Aging well 

The Observer's father developed a dairy allergy toward the end of his high school years, the product of a bona fide milkoholism Yours Truly duly inherited. Our affection for the 2 percent runs as deep as the wellspring of chocolate syrup we've preserved in The Observatory's refrigerator door for so many-odd years. You might then sympathize with our frustration (and our nausea) when, one recent night, we pulled out the gallon jug and encountered a mostly liquid solution. Hard to believe that stomach-turning goop is the stuff delicious cheese is made from.

Motivated equally by curiosity and a desire for closure, The Observer dialed up Kent Walker, a local artisan cheesemaker, to solicit a tour of his operation and to better understand the process by which the nectar of our bones solidifies into cheddar, gouda and brie.

Walker, 29, runs a humble — though profitable — enterprise, tucked inside a Razorback Air Filter warehouse out on Pepper Avenue east of the Clinton Presidential Library. He started cheesing three years ago after watching a few of his buddies launch home-brewing operations. "It's complementary," he said. Business has only expanded in those three years, having blossomed from the kitchen of Trinity Episcopal Cathedral on Center Street into the facility Yours Truly toured last week. Three rooms comprise the establishment — a production kitchen, an office (which doubles as both a bedroom and a carpentry shop) and a cheese cave.

The kitchen includes a 500-gallon vat, which holds the milk that Walker curdles into cheese by adding healthy bacteria and an enzyme called rennet, extracted from calf stomachs. "Cooked" cheeses, like Parmesan and cheddar, are heated at temperatures higher than the body temperature of the animal that supplied the milk, which makes them harder and more acidic. Likewise, "uncooked" cheeses, such as gouda, are heated at temperatures below that of the original animal, leaving them softer and runnier. Similar to red versus white in the wine community, cooked versus uncooked marks a dividing line among queso connoisseurs. Once the curds have hardened and some of the whey — the liquid element of milk — has drained from the vat, the curds are cut, cooked some more, formed into wheels in a plastic mold — excuse the pun — salted and pressed on Walker's handmade double-piston, water-weighted cheese press. Then into the cave they go.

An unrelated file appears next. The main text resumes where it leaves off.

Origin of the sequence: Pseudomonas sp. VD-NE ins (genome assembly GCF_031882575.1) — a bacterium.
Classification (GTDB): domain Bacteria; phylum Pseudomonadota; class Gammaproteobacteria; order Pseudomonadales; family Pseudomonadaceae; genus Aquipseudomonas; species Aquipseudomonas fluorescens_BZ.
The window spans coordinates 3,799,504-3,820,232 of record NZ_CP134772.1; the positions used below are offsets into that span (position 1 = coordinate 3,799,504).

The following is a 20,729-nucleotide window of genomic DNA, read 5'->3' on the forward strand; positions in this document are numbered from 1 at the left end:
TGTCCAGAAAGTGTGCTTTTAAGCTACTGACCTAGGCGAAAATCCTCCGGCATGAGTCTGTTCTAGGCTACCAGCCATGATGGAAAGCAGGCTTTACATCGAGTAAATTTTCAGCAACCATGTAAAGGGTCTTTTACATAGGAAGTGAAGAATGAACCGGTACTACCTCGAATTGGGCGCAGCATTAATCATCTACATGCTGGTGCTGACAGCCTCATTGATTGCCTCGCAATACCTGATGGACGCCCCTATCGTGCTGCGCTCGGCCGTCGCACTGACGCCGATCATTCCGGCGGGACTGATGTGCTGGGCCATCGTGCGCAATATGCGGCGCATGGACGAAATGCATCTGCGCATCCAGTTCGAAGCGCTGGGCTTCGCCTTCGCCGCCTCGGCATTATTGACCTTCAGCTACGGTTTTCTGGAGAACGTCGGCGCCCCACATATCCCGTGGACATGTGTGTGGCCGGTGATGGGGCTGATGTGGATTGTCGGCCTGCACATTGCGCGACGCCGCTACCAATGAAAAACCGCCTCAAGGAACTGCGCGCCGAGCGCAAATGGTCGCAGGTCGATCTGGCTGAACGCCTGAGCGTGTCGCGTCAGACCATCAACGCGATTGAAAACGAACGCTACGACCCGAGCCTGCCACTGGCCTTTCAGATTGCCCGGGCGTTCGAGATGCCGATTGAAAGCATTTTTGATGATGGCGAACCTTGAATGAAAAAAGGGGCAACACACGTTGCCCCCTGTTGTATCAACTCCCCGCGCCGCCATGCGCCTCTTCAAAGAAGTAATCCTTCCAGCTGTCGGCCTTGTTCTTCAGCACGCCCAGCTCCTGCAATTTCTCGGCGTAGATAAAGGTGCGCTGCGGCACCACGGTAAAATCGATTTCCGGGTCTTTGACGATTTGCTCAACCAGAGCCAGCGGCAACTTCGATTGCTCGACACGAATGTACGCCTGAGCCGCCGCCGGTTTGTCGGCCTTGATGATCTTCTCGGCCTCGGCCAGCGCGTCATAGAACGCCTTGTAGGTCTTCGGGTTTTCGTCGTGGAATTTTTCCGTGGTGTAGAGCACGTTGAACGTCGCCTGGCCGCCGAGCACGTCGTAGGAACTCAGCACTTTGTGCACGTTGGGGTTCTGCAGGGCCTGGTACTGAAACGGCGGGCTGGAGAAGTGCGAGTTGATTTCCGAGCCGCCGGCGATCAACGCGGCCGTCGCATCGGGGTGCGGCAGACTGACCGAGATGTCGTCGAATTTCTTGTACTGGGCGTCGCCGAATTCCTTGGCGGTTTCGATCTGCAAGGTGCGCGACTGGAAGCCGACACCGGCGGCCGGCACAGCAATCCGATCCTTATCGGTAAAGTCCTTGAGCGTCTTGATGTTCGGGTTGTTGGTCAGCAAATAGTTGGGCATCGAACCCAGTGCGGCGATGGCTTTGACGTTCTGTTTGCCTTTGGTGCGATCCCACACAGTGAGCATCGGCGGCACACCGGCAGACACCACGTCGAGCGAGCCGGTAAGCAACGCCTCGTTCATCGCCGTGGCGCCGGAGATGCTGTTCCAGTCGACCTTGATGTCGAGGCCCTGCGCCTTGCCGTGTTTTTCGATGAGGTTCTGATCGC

Folks, you cannot appreciate the cool and quiet solemnity of a well-stocked cheese cave until you've wandered in one yourself. We found it nothing less than a veritable treasure trove of mold-encrusted gems. Were it not a functional refrigerator and faintly dank, Yours Truly might have found it a fine place to sit for a while. Beautifully named wheels — Montasio, Ophelia, Blue — line the racks of the cave for years, flipped once daily to ensure that an even coat of rind and (nontoxic) mold develops around their exteriors. Months-old 20-pound hunks of a prototype golden-orange Parmesan fill what Walker calls the "Research-and-Development" rack in the back of the cave. Walker said the pilot Parm wheels will have to age for another couple of years before they're released to public tongues. The taste is in the time, and time can be the trickiest element to manage around a cheese enterprise.

Making a full batch of cheese takes up to eight hours, so Walker keeps a cot behind his desk in case he needs a few minutes of shut-eye during the occasional nighttime cycle. (As an aside, late-night cheese batches have made Walker an occasional 4 a.m. Midtown Billiards burger-goer, the type of late-working folk for whom David Koon and Benji Hardy advocated in their cover story two weeks ago.)